Research: MASEREJIAN and COLLEAGUES,

Listed in Issue 199

Abstract

MASEREJIAN and COLLEAGUES, New England Research Institutes, Watertown, MA 02472, USA. nmaserejian@neriscience.com tested the hypothesis that carotenoid, vitamin C, zinc, and calcium intakes could be associated with LUTS and urinary incontinence in women.

Background

Whether lower urinary tract symptoms (LUTS), including voiding, storage, and urinary incontinence, are affected by dietary micronutrients is uncertain. OBJECTIVE: To test the hypothesis that carotenoid, vitamin C, zinc, and calcium intakes are associated with LUTS and urinary incontinence in women.

Methodology

During an observational, cross-sectional, population-based epidemiologic study of 2060 women (30-79 yr of age) in the Boston Area Community Health (BACH) survey (2002-2005), data were collected by validated food frequency questionnaire and in-person interviews and analyzed using multivariate regression. LUTS, storage, and voiding symptoms were assessed using the American Urological Association Symptom Index (AUASI) and a validated severity index for urinary incontinence.

Results

Women who consumed high-dose vitamin C from diet and supplements were more likely to report storage symptoms, especially combined frequency and urgency (>= 500 vs < 50mg/d; odds ratio [OR]: 3.42; 95% confidence interval [CI], 1.44-8.12). However, greater consumption of dietary vitamin C or beta-cryptoxanthin was inversely associated with voiding symptoms (p(trend) <= 0.01). Both dietary and supplemental calcium were positively associated with storage symptoms (eg, supplement >= 1000 mg/d vs none; OR: 2.04; 95% CI, 1.35-3.09; p(trend)=0.0002). No consistent associations were observed for beta-carotene, lycopene, or other carotenoids, although smokers using beta-carotene supplements were more likely to report storage problems. Whether the observed associations represent direct causes of diet on LUTS is uncertain.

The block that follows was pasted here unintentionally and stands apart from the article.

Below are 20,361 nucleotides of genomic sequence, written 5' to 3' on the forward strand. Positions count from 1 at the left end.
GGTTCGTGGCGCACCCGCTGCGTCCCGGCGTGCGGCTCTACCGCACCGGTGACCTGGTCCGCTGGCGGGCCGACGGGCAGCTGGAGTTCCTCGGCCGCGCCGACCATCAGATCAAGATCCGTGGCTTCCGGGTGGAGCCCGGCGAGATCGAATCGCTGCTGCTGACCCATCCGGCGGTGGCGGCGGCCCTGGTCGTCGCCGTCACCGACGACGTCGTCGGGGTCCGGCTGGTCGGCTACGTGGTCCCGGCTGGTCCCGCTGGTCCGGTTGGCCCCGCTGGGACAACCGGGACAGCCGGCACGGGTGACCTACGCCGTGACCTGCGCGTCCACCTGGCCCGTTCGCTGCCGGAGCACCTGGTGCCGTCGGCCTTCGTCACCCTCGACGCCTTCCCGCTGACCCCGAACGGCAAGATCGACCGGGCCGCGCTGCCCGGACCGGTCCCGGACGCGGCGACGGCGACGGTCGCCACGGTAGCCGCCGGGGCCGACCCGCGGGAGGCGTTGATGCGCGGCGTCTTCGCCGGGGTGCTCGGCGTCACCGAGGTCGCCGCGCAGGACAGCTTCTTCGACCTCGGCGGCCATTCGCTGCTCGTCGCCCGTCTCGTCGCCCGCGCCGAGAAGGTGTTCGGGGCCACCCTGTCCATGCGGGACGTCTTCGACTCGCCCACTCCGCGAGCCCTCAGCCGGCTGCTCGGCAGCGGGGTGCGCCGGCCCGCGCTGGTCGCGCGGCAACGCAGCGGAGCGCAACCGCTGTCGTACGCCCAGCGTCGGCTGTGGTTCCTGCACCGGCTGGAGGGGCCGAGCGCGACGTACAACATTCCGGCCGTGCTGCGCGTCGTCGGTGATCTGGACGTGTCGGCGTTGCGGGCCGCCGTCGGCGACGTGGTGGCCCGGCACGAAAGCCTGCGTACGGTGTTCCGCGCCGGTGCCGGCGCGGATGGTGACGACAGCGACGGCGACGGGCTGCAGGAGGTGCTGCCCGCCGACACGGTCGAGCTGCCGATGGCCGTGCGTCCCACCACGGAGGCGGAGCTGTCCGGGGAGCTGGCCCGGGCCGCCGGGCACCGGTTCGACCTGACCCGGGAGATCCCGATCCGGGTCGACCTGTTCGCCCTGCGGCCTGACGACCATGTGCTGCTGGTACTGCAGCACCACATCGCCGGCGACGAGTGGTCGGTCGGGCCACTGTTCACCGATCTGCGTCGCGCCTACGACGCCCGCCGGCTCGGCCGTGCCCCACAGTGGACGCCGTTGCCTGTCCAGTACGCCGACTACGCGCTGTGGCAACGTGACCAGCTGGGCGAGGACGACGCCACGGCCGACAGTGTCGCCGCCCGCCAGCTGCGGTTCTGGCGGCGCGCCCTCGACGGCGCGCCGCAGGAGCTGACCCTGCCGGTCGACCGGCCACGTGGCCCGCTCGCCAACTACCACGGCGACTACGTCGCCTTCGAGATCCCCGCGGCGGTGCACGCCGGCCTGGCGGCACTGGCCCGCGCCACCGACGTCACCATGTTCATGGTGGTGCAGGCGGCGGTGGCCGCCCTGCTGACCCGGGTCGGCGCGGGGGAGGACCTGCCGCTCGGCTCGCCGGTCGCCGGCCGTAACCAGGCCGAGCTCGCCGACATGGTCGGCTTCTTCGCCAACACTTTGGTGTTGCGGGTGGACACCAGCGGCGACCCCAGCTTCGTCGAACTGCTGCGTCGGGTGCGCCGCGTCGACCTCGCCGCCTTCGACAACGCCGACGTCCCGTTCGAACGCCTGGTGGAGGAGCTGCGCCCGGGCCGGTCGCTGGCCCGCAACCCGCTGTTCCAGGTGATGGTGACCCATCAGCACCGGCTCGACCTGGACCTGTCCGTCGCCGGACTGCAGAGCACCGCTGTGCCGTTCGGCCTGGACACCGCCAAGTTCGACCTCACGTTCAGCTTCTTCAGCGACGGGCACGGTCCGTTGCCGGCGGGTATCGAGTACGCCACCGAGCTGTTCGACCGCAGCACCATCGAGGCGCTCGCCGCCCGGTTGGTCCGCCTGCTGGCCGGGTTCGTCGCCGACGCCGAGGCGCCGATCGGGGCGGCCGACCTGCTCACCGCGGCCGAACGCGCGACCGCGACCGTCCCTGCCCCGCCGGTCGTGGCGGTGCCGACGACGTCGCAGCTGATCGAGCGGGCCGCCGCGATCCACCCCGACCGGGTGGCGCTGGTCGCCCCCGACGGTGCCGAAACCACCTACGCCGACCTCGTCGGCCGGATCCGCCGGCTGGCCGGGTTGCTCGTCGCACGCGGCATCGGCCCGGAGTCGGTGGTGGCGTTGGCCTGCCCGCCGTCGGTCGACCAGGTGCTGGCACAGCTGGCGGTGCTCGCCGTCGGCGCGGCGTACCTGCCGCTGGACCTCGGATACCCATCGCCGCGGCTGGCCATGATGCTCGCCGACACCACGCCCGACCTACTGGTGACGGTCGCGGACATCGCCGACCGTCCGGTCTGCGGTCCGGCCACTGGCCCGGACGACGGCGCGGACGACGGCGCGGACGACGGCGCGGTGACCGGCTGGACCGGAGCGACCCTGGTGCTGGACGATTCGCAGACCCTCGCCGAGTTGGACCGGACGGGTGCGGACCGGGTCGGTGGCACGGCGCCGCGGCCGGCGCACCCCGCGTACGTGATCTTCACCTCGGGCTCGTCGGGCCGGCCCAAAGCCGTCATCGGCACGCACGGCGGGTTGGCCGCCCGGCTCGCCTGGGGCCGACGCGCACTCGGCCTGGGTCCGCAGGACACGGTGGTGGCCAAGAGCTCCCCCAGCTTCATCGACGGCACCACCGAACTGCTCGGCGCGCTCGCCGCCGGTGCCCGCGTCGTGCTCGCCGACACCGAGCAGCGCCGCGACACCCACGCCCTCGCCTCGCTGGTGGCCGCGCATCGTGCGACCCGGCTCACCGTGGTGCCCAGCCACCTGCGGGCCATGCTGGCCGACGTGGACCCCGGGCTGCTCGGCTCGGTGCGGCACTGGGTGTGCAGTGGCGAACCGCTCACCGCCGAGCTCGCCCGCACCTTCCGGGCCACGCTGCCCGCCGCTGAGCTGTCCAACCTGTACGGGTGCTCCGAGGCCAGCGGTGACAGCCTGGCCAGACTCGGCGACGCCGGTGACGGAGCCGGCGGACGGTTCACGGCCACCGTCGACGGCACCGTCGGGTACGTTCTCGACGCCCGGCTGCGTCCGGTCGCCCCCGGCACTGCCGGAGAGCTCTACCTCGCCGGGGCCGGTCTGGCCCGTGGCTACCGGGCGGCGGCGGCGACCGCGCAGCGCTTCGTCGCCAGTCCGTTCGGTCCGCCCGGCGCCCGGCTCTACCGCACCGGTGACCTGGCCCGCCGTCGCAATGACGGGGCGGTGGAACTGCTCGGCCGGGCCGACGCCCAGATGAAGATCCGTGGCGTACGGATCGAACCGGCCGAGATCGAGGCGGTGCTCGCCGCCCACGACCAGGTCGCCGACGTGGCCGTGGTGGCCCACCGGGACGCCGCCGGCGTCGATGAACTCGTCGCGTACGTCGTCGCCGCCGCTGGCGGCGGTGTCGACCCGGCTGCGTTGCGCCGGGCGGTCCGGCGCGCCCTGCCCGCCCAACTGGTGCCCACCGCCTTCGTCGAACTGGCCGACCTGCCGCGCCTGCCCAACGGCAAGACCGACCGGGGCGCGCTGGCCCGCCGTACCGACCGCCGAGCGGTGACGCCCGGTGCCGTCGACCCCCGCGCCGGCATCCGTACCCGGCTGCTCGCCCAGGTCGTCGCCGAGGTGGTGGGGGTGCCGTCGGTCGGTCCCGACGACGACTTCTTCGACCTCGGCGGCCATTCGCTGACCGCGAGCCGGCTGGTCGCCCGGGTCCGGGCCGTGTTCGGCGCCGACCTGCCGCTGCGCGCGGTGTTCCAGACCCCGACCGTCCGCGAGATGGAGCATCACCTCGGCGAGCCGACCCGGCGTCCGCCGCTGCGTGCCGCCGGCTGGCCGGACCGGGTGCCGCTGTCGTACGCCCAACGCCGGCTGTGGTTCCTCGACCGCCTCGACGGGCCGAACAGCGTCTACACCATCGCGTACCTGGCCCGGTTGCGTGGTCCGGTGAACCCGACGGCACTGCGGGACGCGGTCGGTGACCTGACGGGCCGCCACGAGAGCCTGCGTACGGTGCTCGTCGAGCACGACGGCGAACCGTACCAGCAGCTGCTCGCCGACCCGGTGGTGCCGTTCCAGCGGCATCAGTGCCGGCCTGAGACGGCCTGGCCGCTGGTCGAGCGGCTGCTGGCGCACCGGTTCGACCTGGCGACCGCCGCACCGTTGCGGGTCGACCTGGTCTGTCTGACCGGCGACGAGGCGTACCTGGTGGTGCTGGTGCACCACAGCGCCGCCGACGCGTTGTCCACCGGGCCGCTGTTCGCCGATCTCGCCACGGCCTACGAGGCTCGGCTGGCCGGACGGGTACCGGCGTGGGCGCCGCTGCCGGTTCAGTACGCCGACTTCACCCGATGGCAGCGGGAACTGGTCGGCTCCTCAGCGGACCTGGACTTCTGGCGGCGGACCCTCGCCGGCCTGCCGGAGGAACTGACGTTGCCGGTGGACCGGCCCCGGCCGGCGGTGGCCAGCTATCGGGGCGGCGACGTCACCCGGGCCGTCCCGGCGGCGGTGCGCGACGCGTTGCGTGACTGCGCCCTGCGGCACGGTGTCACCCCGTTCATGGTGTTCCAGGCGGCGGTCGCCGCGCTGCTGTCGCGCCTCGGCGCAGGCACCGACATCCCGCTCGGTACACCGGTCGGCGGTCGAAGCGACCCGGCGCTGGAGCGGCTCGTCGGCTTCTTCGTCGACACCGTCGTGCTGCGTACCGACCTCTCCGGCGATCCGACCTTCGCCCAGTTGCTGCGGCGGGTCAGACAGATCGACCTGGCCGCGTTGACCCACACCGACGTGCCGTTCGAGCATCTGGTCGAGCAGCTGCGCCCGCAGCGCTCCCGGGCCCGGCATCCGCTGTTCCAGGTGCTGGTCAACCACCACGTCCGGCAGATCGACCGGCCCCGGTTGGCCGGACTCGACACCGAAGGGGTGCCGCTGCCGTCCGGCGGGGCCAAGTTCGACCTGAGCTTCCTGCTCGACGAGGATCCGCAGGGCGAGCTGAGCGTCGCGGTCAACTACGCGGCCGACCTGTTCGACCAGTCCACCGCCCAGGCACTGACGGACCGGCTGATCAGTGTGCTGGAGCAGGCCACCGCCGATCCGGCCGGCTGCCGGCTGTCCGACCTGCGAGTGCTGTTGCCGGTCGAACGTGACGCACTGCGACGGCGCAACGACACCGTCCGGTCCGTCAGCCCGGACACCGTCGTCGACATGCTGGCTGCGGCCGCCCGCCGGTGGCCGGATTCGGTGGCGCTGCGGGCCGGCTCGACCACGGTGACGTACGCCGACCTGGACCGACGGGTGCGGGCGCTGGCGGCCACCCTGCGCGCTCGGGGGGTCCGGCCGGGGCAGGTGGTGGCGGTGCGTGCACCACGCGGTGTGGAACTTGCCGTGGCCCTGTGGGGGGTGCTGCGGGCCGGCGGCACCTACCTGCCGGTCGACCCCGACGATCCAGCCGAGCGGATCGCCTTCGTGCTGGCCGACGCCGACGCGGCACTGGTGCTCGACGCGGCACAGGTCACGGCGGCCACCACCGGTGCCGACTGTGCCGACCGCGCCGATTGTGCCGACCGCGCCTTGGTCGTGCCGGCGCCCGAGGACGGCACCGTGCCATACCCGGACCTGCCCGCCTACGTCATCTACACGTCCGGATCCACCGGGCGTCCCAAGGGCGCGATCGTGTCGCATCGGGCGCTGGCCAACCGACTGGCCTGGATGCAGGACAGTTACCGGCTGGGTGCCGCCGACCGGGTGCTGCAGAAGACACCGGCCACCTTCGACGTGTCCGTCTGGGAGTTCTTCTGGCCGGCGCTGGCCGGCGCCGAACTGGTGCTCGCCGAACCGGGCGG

Conclusion

High-dose intakes of vitamin C and calcium were positively associated with urinary storage or incontinence, whereas vitamin C and beta-cryptoxanthin from foods and beverages were inversely associated with voiding symptoms. Results indicate that micronutrient intakes may contribute to LUTS in dose-dependent and symptom-specific ways. Further study is needed to confirm these findings and their relevance to clinical treatment decisions.

References

Maserejian NN, Giovannucci EL, McVary KT and McKinlay JB. Intakes of vitamins and minerals in relation to urinary incontinence, voiding, and storage symptoms in women: a cross-sectional analysis from the Boston Area Community Health survey. Source European Urology. 59(6):1039-47. JunĀ  2011. Other ID Source: NLM. NIHMS283781 [Available on 06/01/12] Source: NLM. PMC3085565 [Available on 06/01/12].

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